Lubbock artist Peggy Benton Young once taught a weekly oil painting class targeted at mature, hobby level housewives.  She entered my life in my late twenties.  I was a housewife, if not mature, a college art program failure with a degree in English and Biology, a pilot recovering from a crash. I was a young woman going berserk from two long years of enforced inactivity while my broken back healed.

Peggy Benton Young taught specifics.  Under this kind and patient woman, I gained a basic knowledge of oil painting techniques and a profound understanding of color.  During each morning-long session,  she  gave each student her sincere personal attention. She gave the least talented artist in the class the same amount of attention she gave me.

From those classes, I learned that the act of creating counts for more than the creation.  Peggy Benton Young gave me knowledge I constantly use,  knowledge I share with my own students, whatever their abilities.


I seriously considered studying to become a surgeon.  

My Midland Lee High School art teacher, Inez Parker suggested I was good enough to pursue a career in fine art.

Sometimes, you need someone to tell you you're good enough.

Thanks, Miss Parker. 


My brother Kelly Cook is an acclaimed, wildly talented landscape architect with his own Midland, Texas firm, KDC Associates

Kelly shares my love of nature and my fascination with technology. We both create. It's easy to bounce ideas back and forth since we speak a common creative language.

Besides offering artful business advice, Kelly is also generous with his back slaps.  Plus, he reminds me to pour single malt to celebrate finishing a painting.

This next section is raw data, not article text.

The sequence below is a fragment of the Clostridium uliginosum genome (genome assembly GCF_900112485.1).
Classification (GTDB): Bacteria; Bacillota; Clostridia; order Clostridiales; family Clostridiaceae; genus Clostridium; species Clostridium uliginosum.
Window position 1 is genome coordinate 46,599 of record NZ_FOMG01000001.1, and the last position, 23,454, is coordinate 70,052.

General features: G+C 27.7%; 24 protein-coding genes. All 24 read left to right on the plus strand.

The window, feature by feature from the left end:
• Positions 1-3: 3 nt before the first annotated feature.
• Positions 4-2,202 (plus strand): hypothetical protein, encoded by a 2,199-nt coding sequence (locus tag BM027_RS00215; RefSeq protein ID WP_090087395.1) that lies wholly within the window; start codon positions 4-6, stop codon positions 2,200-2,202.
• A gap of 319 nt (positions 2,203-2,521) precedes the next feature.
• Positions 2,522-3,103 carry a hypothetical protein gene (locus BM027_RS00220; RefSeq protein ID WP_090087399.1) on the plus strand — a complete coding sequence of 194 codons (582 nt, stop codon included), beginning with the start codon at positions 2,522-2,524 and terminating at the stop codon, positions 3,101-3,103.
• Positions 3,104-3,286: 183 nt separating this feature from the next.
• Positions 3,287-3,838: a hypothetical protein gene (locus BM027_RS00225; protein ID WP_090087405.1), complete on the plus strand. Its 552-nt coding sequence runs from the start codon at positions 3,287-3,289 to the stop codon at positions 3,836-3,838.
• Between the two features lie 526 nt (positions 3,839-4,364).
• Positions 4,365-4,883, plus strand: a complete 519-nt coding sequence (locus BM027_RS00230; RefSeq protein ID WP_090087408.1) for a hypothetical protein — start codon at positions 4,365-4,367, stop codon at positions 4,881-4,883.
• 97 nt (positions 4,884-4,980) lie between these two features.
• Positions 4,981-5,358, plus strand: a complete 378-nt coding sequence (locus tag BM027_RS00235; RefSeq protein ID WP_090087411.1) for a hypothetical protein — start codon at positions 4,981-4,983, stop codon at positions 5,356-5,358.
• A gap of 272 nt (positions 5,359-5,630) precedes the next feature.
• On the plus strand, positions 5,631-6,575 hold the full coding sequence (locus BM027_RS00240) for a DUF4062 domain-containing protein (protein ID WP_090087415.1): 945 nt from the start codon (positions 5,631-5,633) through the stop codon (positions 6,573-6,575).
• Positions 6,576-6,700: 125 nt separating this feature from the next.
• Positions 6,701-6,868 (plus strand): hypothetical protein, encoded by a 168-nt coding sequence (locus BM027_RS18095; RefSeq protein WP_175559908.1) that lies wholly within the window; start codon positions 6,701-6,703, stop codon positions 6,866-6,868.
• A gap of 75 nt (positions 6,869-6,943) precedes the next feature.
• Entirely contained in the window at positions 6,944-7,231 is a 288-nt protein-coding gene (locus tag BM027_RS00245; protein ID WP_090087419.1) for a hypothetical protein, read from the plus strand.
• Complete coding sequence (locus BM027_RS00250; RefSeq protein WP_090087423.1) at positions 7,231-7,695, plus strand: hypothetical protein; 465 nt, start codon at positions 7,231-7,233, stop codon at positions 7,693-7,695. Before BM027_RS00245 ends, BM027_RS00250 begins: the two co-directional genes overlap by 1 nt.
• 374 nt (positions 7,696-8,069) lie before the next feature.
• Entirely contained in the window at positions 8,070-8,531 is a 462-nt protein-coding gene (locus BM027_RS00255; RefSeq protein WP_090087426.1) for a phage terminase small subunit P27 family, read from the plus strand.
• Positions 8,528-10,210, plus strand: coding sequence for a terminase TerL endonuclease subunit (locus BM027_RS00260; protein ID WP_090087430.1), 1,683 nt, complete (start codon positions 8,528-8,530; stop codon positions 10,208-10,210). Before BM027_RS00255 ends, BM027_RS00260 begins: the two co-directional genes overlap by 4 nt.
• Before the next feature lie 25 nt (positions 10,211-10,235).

Baby sis Kathy insisted she liked my colored pencil cutouts better than store-bought ones, so I developed a whole family of paper dolls for us, real paper people with backstories and paper pets and every-changing paper wardrobes.  Imaginative years. Good ones.

After I outgrew playing paper dolls,  Kathy and her neighborhood pals submitted orders for new ones. We need a tall, black-haired man and a  blue-eyed grandmother and a brides' dress.  And a flying dog...  

My sister is still always there with encouragement and appreciation.  Affirmation blended with love helped make me artist.


I was the firstborn, and my parents read to me from Day One.  As I was cutting baby teeth, my artistic mother handed me a red crayon and commenced teaching me to draw.  Draw, I did,  as effortlessly as I read. I drew on walls. I colored their new mattress (I love a large canvas).  I drew on sidewalks (but never books!).

I entered first grade already reading and stunned to discover that the other kids in my class didn't draw.  That's when I realized I had a gift, one that was being strongly reinforced.


Every morning, Mom took the time to draw a cartoon on my  lunch bag. (In junior high, I found this lunch bag art slightly embarrassing. Now, I wish I'd kept one of those brown bags with Mom's daily cartoon on it.)


Becoming An Artist